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  • Writer's pictureJaya Koilpillai Bohlmann

Story telling begins at home

Telling stories is by now a well known and accepted strategy for communicators.  We advocate story telling to create corporate identity, instill values among employees, and to build strong organizational cultures.  Stories help us do that by allowing us to give examples, reveal meaning without directly defining it (leading people to their own meanings), connect with people rationally and emotionally, and to engage in symbolism that can be very powerful to internal and external branding.

The question of how to get to the stories at the heart of your organization has many answers.  The nonprofit organization StoryCorps offers one of the most expansive and creative models, I believe.  StoryCorps is a ten-year-old nonprofit oral history project, and airs excerpts on NPR’s Morning Edition.  Through onsite recording booths, a mobile recording unit, and a DIY online recording program, StoryCorp facilitates interpersonal interviews between co-workers, employees and customers, family members, and  any other pair, with a goal to ask and answer leading questions providing insights into that person and their experience related to the interview topic.  With permission, the interviews are posted online, can be edited for corporate use, and are given to the interview partners on CD.   There have been more than 45,000 recordings since the project started in 2003, and these are archived at the Library of Congress.  According to a Chicago Tribune article today about it, “The idea is to weave ordinary people into the historical record and in doing so, make them aware that they are part of history.”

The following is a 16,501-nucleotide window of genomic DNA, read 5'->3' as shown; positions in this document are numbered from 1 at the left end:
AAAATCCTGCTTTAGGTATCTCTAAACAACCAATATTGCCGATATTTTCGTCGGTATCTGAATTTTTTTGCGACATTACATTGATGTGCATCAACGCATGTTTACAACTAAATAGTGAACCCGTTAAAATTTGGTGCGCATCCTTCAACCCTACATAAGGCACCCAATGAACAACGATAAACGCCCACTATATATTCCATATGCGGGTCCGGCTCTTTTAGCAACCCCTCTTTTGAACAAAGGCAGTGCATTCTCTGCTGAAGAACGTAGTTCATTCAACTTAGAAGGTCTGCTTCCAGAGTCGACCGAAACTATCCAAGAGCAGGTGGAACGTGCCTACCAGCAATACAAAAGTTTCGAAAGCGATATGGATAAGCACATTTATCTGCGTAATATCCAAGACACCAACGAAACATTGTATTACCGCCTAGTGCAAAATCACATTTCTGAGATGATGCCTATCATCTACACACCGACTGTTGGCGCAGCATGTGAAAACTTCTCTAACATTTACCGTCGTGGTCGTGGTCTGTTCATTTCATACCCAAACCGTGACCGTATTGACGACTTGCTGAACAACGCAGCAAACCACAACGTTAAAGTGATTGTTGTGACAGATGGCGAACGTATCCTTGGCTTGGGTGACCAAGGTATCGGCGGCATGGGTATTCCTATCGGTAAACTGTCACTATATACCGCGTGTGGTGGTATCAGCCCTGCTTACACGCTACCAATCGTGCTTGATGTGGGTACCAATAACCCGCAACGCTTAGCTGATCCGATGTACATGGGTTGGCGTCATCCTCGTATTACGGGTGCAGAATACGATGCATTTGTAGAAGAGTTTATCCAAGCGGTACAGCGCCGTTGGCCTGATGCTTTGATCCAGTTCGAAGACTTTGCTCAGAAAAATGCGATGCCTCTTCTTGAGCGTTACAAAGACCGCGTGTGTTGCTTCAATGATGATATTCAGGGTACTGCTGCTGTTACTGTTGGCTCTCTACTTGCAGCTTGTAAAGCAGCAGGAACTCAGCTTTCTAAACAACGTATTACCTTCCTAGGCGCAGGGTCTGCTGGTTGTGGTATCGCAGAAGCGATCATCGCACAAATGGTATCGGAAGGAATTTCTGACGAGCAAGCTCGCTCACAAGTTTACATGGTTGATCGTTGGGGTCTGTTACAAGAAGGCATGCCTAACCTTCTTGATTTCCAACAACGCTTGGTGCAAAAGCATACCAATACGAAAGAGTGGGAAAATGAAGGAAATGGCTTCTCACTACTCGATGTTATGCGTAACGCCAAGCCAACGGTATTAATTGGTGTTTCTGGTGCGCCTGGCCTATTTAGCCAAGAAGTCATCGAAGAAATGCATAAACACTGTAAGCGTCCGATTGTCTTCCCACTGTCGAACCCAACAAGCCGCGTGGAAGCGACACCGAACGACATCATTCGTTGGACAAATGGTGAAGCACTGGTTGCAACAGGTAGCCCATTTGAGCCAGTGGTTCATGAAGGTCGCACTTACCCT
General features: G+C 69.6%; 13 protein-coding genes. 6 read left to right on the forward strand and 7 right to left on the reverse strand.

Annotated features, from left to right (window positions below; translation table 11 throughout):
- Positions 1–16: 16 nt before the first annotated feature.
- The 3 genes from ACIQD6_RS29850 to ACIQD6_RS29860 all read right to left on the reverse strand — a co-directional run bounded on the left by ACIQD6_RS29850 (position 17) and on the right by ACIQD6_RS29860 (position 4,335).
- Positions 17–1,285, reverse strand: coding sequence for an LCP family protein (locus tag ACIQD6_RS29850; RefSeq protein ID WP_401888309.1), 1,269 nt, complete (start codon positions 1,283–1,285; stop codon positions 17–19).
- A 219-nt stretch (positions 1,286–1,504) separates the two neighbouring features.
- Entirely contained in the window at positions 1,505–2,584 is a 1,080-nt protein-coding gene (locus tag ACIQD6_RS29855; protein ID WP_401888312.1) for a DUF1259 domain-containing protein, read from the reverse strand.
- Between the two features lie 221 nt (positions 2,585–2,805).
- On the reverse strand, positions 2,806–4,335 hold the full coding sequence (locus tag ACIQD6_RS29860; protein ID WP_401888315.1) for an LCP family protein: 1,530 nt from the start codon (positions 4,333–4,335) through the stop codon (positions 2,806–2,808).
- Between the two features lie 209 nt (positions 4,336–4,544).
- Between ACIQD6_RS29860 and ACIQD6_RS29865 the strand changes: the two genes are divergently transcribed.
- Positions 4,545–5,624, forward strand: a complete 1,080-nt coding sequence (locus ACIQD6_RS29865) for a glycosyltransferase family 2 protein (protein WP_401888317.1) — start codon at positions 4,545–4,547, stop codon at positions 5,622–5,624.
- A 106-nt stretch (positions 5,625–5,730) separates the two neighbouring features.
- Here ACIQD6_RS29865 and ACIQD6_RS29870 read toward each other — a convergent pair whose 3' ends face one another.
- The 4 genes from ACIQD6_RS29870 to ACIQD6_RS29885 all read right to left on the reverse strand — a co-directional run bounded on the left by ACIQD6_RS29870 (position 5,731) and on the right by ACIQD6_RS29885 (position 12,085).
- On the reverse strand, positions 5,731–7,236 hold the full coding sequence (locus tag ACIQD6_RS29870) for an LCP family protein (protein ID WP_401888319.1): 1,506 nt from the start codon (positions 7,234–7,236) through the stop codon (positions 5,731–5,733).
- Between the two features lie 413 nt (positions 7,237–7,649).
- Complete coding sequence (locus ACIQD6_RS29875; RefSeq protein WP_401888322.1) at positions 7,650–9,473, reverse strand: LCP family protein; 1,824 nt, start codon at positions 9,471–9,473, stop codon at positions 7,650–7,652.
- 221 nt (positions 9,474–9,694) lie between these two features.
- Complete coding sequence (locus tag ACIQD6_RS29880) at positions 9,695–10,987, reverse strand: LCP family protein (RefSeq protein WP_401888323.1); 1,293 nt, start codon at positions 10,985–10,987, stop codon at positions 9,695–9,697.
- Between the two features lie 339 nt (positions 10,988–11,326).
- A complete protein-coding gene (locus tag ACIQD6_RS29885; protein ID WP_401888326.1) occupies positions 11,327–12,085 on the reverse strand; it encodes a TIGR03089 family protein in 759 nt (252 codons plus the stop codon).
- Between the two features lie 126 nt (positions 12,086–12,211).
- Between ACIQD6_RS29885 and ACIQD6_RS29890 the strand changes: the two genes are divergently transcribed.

Chicago is hosting a StoryCorps booth at the Cultural Center currently.  There are permanent sites in three cities, and several options to bring the recording facilities to you.  Check it out and share with us what you think!

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